To Suffolk on a ghostly October night for another beguiling performance from Clive Carroll. With an eclectic selection of acoustic gems that take inspiration variously from County Clare to the Gulf of Mexico via the Arctic Circle and Argentina, we are treated to a world tour on six strings. It is all the more remarkable for the fact that most of the tunes are Clive’s own.
Endlessly curious, and as adept at classical, jazz, folk and rock, Clive is impossible to pigeonhole and all the better for it. The common thread is that everything is flawlessly played. With a virtuosic style that is somehow simultaneously flowing and precise, there is a gracefulness and humour to his playing that makes the most difficult tune accessible. Kicking off with what sounds like medieval Hendrix, he soon introduces us to an exquisite waltz inspired by Shostakovich, with an entertaining preamble as to why he appears to draw out the timing (to allow the ladies’ dresses to catch up on the ballroom floor it transpires).
The name John Renbourn crops up several times this evening, first as the inspiration to the stately Abbot’s Hymn, which suffers only from being too short. Secondly, the late guitarist is cited, along with Bert Jansch, as one of the foremost interpreters of Charlie Mingus’s Goodbye Pork Pie Hat, which is lovingly rendered by Clive tonight in all its atonal complexity. He’s also remembered as Clive’s mate and musical compatriot: on a previous performance at Haverhill Arts Centre, Clive remembers John ambling back to his dressing room for his capo, making it back only in time to play the final chord.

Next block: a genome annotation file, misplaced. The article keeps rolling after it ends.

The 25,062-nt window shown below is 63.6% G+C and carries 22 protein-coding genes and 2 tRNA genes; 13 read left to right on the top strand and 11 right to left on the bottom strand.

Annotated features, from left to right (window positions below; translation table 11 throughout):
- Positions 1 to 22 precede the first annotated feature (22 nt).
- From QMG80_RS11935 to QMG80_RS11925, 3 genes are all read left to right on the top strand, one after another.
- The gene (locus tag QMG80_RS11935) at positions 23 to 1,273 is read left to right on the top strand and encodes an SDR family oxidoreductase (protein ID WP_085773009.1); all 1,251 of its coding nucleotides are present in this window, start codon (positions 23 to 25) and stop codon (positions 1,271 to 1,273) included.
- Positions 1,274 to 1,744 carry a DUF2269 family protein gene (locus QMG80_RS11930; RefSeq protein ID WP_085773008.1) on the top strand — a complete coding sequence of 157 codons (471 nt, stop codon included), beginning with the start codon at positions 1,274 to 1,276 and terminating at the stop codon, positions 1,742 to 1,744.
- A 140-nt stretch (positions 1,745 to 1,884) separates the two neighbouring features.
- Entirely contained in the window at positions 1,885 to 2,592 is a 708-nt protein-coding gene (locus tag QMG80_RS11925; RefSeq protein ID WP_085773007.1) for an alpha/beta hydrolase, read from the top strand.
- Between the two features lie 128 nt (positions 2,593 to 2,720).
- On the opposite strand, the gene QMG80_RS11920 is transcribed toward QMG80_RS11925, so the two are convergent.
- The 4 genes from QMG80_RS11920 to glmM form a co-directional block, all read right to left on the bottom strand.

The vast, echoing, In the Deep, sounds like the soundtrack to a lost Western with a languid melody, redolent of heat haze rising up from desert sands. Meanwhile, the recently commissioned Scottish suite, which closes the first half evokes images of windblown heather and firelight shot through whisky tumblers. Apparently, for its premiere, it was performed by another guitarist, which seems an astonishing waste of Clive Carroll. Very sensibly Clive has now learned it himself and it’s sublimely effective.
As vocal between numbers as he is silent during them, Clive proves himself a colourful raconteur and happily allows a story to run away with itself. A detour to a tumbledown shack on the Mississippi Delta provides the evocative setting for a swampy blues, full of kick and spice. Intriguingly, he takes us to the heart of his compositional technique, demonstrating his drop tuning and multipart techniques on the brilliant Eliza’s Eyes, the nearest perhaps to a hit single in Clive’s expansive repertoire.
The evening concludes in fine style with a brilliant sequence from his album The Furthest Tree that takes its cue from the middle English poem, Sir Gawain and the Green Knight. Recreating a duet with the great John Williams by accompanying a recording, he conjures a supernatural vision of a lost, mist-filled England not wholly removed from the Halloween night encroaching at the door. An understated, lyrical version of And I Love Her is the parting shot and enough to keep the ghosts at bay.